In addition to cell proliferation, the migration of malignant osteoblasts was attenuated by blocking TGFβ signaling. The extent of migratory inhibition, however, was highly cell lineage–dependent, represented in order of greatest to least inhibited being D17, HMPOS, and Abrams. The migration of the D17 cell line was most robustly inhibited by LY2109761 at all concentrations tested (Fig 4A,B), with percentage of maximal gap remaining after 48 hours of incubation being 50.2 ± 9.9% (DMSO), 72.6 ± 11.3% (0.3 μM), 73.8 ± 10.4% (1 μM), 79.1 ± 8.9% (3 μM), and 92.3 ± 14.9% (5 μM). Unlike the marked reductions in cell migration observed in D17 cells, only the highest concentration of LY2109761 was capable of slowing the rate and extent of migration relative to vehicle control in HMPOS cells, with percentage of maxi-mal gap remaining after 48 hours of incuba-tion being 62.8 ± 7.4% (DMSO), 70.6 ± 8.3% (0.3 μM), 65.6 ± 7.1% (1 μM), 61.3 ± 8.5% (3 μM), and 97.5 ± 1.5% (5 μM); (Fig 4C). The effect of LY2109761 on Abram cell migration was marginal, and even the 2 highest concentrations of 3 μM and 5 μM only maintained a percentage of maximal gap of 11.0 ± 1.9% and 20.3 ± 5.9%, respectively.
The ability of LY2109761 to modulate the prosurvival Akt pathway was evaluated in the Abrams cell line by western blot assessment of phosphorylated Akt and Akt. Even under nonstimulatory and serum starved conditions, phosphorylated Akt was robustly expressed, and stimulation with recombinant TGFβ1 (5 ng/mL) or inhibition with LY2109761 (5 μM) did not alter the extent of phosphorylated Akt relative to total Akt (data not shown).
Given the pro-angiogenic properties of TGFβ signaling, the effect of LY2109761 on VEGF secretion by D17, HMPOS, and Abrams cell lines was studied. Consistently, LY2109761 exerted a dose-dependent reduction in normalized secreted VEGF, generally at concentrations exceeding 1 μM (Fig 5A). At the highest concentration of LY2109761, the secretion of VEGF was decreased by 40–45% in comparison with DMSO control for all cell lines tested. Canonical signaling through the TGFβ pathway increases hypoxia-inducible factor 1-alpha (HIF-1α) protein stability by downregulation of HIF-1α-associated prolyl hydroxylase (PHD), a key enzyme involved in targeting HIF-1α for proteasome degradation. To provide a plausible mechanism for the observed reductions in secreted VEGF after exposure to LY2109761, a relationship between TGFβ signaling inhibition and decreased HIF-1α protein stability was investigated. The Abrams OS cell line, which demonstrated the greatest reduction in secreted VEGF after LY2109761 exposure, was grown to confluence, serum starved overnight, and then incubated with 5 μM LY2109761 for different exposure durations (0–60 minutes). In comparison with untreated cells (time 0 minutes), HIF-1α concentrations decreased as a function of exposure time to LY2109761 with maximal reductions in HIF-1α approaching 35% after 60 minutes (Fig 5B,C). Relative reductions in HIF-1α protein were mediated by LY2109761 and were not simply a by-product of DMSO exposure, because vehicle control experiments did not result in any change in HIF-1α protein as a function of exposure time (data not shown).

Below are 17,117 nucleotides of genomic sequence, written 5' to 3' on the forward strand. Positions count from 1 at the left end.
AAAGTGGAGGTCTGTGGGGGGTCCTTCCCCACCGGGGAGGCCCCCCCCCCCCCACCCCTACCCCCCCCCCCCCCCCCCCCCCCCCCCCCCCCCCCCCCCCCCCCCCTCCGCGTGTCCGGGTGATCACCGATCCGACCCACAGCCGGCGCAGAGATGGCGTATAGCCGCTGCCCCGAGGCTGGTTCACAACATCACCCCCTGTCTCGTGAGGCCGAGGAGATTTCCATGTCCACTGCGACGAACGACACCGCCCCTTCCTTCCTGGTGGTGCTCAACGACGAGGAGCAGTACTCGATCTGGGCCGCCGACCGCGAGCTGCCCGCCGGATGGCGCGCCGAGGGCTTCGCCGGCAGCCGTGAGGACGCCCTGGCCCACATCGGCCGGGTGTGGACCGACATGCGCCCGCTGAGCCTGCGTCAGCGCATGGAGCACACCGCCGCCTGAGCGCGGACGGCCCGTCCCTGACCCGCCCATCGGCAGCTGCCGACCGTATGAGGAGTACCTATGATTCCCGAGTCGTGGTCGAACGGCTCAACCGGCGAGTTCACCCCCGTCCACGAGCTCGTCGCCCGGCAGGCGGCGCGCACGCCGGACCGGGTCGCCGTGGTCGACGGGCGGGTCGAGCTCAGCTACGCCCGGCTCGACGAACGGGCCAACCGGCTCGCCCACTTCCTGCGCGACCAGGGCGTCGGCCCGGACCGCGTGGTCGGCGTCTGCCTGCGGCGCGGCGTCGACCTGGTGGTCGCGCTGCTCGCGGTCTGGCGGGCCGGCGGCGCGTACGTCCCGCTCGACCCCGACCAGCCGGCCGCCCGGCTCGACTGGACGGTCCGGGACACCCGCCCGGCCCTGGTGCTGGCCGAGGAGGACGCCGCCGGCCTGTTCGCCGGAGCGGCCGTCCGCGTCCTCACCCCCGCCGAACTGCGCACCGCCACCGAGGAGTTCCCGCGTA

TGFβ Axis in Dogs with OS
To expand upon the potential clinical relevance of the TGFβ signaling axis in dogs with OS, the expression of TGFβRI and TGFβRII was investigated in 10 primary canine osteoblastic OS samples. Similar to canine OS cell lines, malignant osteoblasts in all tumor samples consistently stained positive for TGFβRI and TGFβRII (Fig 6A). Given the focal malignant osteolytic nature of canine OS, in conjunction with bone matrix serving as the largest source of TGFβ in the mammalian body, a correlation between pretreatment plasma TGFβ1 concentration and urine N-telopeptide excretion was investigated in 33 dogs with appendi-cular OS. The average concentrations for urine N-telopeptide excretion and plasma TGFβ1 were 191.1 ± 69.4 nM BCE/mM creatinine and 18.6 ± 8.7 ng/mL, respectively. Consistent with the notion that TGFβ1 might be released into circulation as a consequence of focal malignant osteolysis, a positive correlation was identified between pretreatment plasma TGFβ1 and urine N-telopeptide excretion (Fig 6B); (r = 0.36; P = .04). To further substantiate that focal malignant osteolysis associated with OS might contribute to circulating TGFβ1 concentrations, serial changes in TGFβ1 concentrations were characterized in 33 OS-bearing dogs before and after institution of effective palliative treatment comprised of ionizing radiation and IV zoledronate. The aver-age pretreatment plasma TGFβ1 concentration of 18.6 ± 8.7 ng/mL was subsequently decreased to 13.8 ± 8.8 ng/mL after effective focal malignant osteolysis management (Fig 6; P = .001).
- Top of page
- Materials and Methods
- Supporting Information
The biologic functions of TGFβ signaling actively participate in key cellular pathways, including apoptosis, cell cycle arrest, and immunity.[32-35] In addition to normal physiologic processes, TGFβ's canonical and noncanonical signaling pathways probably orchestrate various tumorigenic properties, including cancer cell proliferation, migration, survival, and angiogenesis.[1, 36] With respect to malignant bone pathology, TGFβ has been identified as a key driver in perpetuating the successful development and progression of skeletal metastases, particularly for breast carcinoma.[37-39] In the context of skeletal metastases, carcinoma cells successfully reaching the fertile bone microenvironment will subvert and dysregulate osteoclastic activities, thereby promoting excessive bone resorption, and consequently facilitate the release of TGFβ1 from the bone matrix.[40, 41] Serving as a potent mitogen for metastatic carcinoma cells, bone-derived TGFβ1 promotes carcinoma progression and accelerates additional osteoclastic bone resorption, with the establishment of a paracrine feedback loop termed the “vicious cycle”.